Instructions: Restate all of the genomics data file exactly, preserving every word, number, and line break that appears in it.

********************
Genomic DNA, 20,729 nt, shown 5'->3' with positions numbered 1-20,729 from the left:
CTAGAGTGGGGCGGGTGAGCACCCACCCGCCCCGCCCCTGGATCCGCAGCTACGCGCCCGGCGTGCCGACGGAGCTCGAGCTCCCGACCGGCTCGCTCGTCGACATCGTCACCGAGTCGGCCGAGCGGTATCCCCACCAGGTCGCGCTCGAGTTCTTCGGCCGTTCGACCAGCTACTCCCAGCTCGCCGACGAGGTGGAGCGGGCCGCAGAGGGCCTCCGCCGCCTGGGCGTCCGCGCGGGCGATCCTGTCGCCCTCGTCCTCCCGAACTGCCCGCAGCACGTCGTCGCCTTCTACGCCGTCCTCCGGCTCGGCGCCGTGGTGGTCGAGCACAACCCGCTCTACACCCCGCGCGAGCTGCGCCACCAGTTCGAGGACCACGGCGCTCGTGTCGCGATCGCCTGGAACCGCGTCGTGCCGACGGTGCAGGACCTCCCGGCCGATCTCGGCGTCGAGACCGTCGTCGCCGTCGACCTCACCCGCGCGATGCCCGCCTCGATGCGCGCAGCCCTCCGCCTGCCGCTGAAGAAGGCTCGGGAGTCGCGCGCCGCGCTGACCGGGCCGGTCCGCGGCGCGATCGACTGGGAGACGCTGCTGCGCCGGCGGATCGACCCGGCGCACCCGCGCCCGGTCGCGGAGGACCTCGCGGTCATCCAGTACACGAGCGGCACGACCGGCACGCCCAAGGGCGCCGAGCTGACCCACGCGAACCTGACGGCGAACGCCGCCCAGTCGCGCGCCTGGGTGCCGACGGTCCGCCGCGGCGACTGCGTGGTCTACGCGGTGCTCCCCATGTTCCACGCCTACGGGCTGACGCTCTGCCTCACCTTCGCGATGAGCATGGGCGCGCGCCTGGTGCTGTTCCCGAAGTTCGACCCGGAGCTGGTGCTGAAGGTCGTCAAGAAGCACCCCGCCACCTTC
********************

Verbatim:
Genomic DNA, 20,729 nt, shown 5'->3' with positions numbered 1-20,729 from the left:
CTAGAGTGGGGCGGGTGAGCACCCACCCGCCCCGCCCCTGGATCCGCAGCTACGCGCCCGGCGTGCCGACGGAGCTCGAGCTCCCGACCGGCTCGCTCGTCGACATCGTCACCGAGTCGGCCGAGCGGTATCCCCACCAGGTCGCGCTCGAGTTCTTCGGCCGTTCGACCAGCTACTCCCAGCTCGCCGACGAGGTGGAGCGGGCCGCAGAGGGCCTCCGCCGCCTGGGCGTCCGCGCGGGCGATCCTGTCGCCCTCGTCCTCCCGAACTGCCCGCAGCACGTCGTCGCCTTCTACGCCGTCCTCCGGCTCGGCGCCGTGGTGGTCGAGCACAACCCGCTCTACACCCCGCGCGAGCTGCGCCACCAGTTCGAGGACCACGGCGCTCGTGTCGCGATCGCCTGGAACCGCGTCGTGCCGACGGTGCAGGACCTCCCGGCCGATCTCGGCGTCGAGACCGTCGTCGCCGTCGACCTCACCCGCGCGATGCCCGCCTCGATGCGCGCAGCCCTCCGCCTGCCGCTGAAGAAGGCTCGGGAGTCGCGCGCCGCGCTGACCGGGCCGGTCCGCGGCGCGATCGACTGGGAGACGCTGCTGCGCCGGCGGATCGACCCGGCGCACCCGCGCCCGGTCGCGGAGGACCTCGCGGTCATCCAGTACACGAGCGGCACGACCGGCACGCCCAAGGGCGCCGAGCTGACCCACGCGAACCTGACGGCGAACGCCGCCCAGTCGCGCGCCTGGGTGCCGACGGTCCGCCGCGGCGACTGCGTGGTCTACGCGGTGCTCCCCATGTTCCACGCCTACGGGCTGACGCTCTGCCTCACCTTCGCGATGAGCATGGGCGCGCGCCTGGTGCTGTTCCCGAAGTTCGACCCGGAGCTGGTGCTGAAGGTCGTCAAGAAGCACCCCGCCACCTTC